The Old-Fashioned is undoubtedly one of my favourite ways to drink rum and particularly our lovely cask aged Latin American rum, Arribada, which is proving a big hit with whisky and bourbon drinkers. Warm, mellow and aromatic, it’s like a liquid cuddle and is always guaranteed to lift the spirits.
Traditionally made with bourbon or American rye whiskey, lightly sweetened with sugar and aromatised with bitters, this is perhaps the most classic of classic cocktails – a bar serve which has evolved slowly over the course of two centuries, but has never faded from view.
Robert Simonson, author of Old-Fashioned: The Story of the World’s First Classic Cocktail, wrote: “The Old-Fashioned Whiskey Cocktail (the drink’s full name) is the primordial drink, dating from the earliest days of the cocktail era.”
Historians argue about the true origin of the drink, but in its simplest form it is thought to date back to very dawn of cocktail making, around 1806, when the classic spirit/sugar/water/bitters formula was laid down.
Known simply as a Whiskey Cocktail during much of its early life, apparently it was often consumed in the morning as an eye-opener!
Over the years many have claimed to have invented the Old-Fashioned. One of the most persistent stories is that it originated at a private club, The Pendennis Club, in Louisville, Kentucky, in 1880-81.
According to this legend, it was created by James E Pepper, who then took the recipe to the Waldorf Astoria hotel in New York City. Romantic as it sounds, this and other similar stories have now been largely debunked as records show the core recipe pre-dates these claims.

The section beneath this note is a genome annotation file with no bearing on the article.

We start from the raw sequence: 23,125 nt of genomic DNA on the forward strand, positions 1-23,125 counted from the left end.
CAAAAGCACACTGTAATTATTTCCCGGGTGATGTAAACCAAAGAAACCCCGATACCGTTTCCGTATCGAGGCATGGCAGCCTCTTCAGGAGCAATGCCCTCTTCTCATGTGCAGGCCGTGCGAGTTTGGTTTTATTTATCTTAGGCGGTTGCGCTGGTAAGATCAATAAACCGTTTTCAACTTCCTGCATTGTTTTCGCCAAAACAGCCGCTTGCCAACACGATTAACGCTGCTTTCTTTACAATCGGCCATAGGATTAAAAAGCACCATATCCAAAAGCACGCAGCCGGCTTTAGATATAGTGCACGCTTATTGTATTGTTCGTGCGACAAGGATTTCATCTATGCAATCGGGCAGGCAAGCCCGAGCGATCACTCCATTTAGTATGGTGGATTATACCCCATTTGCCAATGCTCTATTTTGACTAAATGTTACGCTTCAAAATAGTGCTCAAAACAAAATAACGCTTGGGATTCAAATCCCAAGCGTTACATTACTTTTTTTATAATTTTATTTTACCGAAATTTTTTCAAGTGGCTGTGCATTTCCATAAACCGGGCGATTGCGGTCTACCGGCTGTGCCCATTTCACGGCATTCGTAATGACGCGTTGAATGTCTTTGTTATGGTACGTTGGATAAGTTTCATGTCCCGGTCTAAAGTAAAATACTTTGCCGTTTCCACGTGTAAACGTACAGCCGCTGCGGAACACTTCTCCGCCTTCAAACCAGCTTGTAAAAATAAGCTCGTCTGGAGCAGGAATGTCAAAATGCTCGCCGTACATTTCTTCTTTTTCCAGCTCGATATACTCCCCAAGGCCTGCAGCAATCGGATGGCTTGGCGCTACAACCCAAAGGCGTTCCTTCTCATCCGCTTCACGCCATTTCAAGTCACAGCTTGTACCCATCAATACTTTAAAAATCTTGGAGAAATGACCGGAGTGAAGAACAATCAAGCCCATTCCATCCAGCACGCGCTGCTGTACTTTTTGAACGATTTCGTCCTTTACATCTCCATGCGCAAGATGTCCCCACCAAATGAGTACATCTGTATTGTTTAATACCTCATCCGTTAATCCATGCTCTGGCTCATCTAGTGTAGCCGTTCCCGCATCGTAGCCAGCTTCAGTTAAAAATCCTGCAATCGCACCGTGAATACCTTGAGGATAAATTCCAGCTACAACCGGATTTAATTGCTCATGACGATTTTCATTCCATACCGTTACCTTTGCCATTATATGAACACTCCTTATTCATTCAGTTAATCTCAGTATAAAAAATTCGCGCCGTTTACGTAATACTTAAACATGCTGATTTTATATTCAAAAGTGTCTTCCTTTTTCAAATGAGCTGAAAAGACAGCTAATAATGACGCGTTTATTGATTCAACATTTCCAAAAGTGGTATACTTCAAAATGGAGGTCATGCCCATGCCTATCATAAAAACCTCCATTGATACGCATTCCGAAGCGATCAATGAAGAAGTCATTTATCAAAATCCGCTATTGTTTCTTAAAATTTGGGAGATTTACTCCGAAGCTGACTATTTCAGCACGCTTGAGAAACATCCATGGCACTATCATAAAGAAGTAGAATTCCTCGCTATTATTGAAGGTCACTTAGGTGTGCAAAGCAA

By the late 19th century the Old-Fashioned was hugely popular and had taken on a more or less consistent form. Crafted in a short heavy bottomed glass (now known as the Old-Fashioned glass), made with lump sugar and bitters and served on the rocks, it was the classic ‘sipper’ of its day.
When George Kappeler’s Modern American Drinks was published in 1895 it immortalised the recipe as follows: “Dissolve a small lump of sugar with a little water in a whiskey glass, add two dashes of Angastura bitters, a small piece of ice, a piece of lemon peel and one jigger of whiskey. Mix with a small bar spoon and serve, leaving the spoon in the glass.”
We recommend orange peel rather than lemon peel and we swap out the whiskey for rum, but our own serve doesn’t detract too much from that century-old recipe:
Take 50ml of Arribada rum, three dashes of Angostura bitters and two bar spoons of demerara sugar (to taste), stir with ice, strain over a single large ice cube and finally express and garnish with orange peel.
If you want you can adapt the recipe slightly by adding 10ml of our unaged Navy Strength rum to the mix, to give it a whole new dimension.
Check it out on our Serves page, alongside our other wonderful rum cocktails.